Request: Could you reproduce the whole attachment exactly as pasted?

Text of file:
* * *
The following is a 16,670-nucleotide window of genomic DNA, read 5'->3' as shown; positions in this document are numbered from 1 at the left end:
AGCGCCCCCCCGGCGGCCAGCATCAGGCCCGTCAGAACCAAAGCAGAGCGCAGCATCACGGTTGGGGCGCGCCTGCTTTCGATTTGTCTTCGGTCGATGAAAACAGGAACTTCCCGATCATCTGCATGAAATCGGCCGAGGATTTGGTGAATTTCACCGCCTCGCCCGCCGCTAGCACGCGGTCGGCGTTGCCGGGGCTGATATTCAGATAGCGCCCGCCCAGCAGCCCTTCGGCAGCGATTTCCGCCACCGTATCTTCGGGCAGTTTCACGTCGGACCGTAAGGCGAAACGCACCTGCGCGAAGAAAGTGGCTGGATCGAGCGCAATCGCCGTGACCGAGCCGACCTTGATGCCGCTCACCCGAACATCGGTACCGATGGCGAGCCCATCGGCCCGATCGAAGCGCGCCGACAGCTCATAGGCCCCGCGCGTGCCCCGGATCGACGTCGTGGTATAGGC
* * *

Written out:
The following is a 16,670-nucleotide window of genomic DNA, read 5'->3' as shown; positions in this document are numbered from 1 at the left end:
AGCGCCCCCCCGGCGGCCAGCATCAGGCCCGTCAGAACCAAAGCAGAGCGCAGCATCACGGTTGGGGCGCGCCTGCTTTCGATTTGTCTTCGGTCGATGAAAACAGGAACTTCCCGATCATCTGCATGAAATCGGCCGAGGATTTGGTGAATTTCACCGCCTCGCCCGCCGCTAGCACGCGGTCGGCGTTGCCGGGGCTGATATTCAGATAGCGCCCGCCCAGCAGCCCTTCGGCAGCGATTTCCGCCACCGTATCTTCGGGCAGTTTCACGTCGGACCGTAAGGCGAAACGCACCTGCGCGAAGAAAGTGGCTGGATCGAGCGCAATCGCCGTGACCGAGCCGACCTTGATGCCGCTCACCCGAACATCGGTACCGATGGCGAGCCCATCGGCCCGATCGAAGCGCGCCGACAGCTCATAGGCCCCGCGCGTGCCCCGGATCGACGTCGTGGTATAGGC